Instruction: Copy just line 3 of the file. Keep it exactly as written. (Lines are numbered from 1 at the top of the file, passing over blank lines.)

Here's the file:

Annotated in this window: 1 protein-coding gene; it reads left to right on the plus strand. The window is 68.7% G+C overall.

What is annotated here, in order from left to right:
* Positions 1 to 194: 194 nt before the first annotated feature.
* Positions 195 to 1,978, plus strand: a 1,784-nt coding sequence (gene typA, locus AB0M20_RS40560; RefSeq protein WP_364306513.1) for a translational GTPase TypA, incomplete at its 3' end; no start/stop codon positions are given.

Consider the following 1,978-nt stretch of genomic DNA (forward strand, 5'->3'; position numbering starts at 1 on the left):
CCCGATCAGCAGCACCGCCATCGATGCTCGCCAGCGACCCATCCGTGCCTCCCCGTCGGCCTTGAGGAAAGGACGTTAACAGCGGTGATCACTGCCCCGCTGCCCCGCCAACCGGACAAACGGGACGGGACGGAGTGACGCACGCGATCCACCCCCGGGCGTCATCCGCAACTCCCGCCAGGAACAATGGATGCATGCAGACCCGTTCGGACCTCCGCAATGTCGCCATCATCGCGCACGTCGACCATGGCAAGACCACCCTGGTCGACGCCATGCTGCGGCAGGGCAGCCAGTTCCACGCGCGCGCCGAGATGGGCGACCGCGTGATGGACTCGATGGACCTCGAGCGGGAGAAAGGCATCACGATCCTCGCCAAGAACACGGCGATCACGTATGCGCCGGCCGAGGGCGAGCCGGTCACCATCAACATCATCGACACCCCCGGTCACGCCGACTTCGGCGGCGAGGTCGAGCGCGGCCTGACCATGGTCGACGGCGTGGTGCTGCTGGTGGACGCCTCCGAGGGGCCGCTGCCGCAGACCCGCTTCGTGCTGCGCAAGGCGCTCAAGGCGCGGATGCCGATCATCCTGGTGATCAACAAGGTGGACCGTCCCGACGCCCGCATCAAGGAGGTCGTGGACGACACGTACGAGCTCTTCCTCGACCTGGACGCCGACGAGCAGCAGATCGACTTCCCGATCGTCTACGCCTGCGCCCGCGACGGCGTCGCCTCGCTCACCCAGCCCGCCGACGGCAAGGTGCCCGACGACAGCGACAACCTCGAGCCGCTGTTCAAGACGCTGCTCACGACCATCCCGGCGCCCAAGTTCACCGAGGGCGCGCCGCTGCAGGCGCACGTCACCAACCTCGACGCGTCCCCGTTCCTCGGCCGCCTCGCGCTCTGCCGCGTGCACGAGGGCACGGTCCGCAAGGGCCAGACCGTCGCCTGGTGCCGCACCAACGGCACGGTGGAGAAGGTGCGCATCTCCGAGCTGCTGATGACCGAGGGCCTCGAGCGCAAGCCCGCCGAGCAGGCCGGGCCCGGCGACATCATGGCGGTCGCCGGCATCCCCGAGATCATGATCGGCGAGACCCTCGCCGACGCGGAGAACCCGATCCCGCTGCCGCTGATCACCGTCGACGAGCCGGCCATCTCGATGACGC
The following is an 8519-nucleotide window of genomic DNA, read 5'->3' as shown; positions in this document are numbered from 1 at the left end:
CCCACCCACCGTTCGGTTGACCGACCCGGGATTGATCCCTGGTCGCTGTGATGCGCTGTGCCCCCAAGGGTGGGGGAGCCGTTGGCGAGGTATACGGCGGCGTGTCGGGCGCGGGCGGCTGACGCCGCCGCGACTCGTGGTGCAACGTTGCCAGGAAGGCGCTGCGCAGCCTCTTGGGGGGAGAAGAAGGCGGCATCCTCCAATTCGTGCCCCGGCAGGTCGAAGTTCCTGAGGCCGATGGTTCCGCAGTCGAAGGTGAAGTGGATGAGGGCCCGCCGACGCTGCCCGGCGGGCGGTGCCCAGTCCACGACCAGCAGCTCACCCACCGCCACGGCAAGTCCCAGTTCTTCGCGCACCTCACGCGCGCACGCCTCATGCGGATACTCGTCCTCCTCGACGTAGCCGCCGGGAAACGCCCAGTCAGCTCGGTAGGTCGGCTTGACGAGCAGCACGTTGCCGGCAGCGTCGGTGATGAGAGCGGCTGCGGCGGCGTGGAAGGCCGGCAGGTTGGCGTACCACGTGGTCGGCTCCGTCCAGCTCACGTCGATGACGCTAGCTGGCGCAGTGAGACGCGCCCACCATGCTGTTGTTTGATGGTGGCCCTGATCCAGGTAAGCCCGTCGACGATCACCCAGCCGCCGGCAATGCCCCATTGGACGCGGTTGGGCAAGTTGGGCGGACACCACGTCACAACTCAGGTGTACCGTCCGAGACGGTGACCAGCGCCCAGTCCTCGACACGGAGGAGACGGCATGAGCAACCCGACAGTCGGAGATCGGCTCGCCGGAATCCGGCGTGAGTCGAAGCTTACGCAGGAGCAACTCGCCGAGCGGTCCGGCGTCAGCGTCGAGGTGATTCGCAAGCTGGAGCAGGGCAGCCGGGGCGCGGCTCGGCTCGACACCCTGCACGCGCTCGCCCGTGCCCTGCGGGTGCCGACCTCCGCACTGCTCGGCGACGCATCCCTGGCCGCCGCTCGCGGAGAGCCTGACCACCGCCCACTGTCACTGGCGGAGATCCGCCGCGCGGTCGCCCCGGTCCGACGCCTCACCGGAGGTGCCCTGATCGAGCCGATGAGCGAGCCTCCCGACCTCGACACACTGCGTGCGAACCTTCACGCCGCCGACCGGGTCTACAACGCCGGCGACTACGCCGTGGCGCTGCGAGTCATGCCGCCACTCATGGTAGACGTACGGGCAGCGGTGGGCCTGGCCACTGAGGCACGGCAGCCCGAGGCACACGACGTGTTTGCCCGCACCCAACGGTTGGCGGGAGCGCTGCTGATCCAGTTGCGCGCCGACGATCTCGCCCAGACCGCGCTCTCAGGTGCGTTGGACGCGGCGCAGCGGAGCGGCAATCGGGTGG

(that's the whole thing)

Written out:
* Positions 1 to 194: 194 nt before the first annotated feature.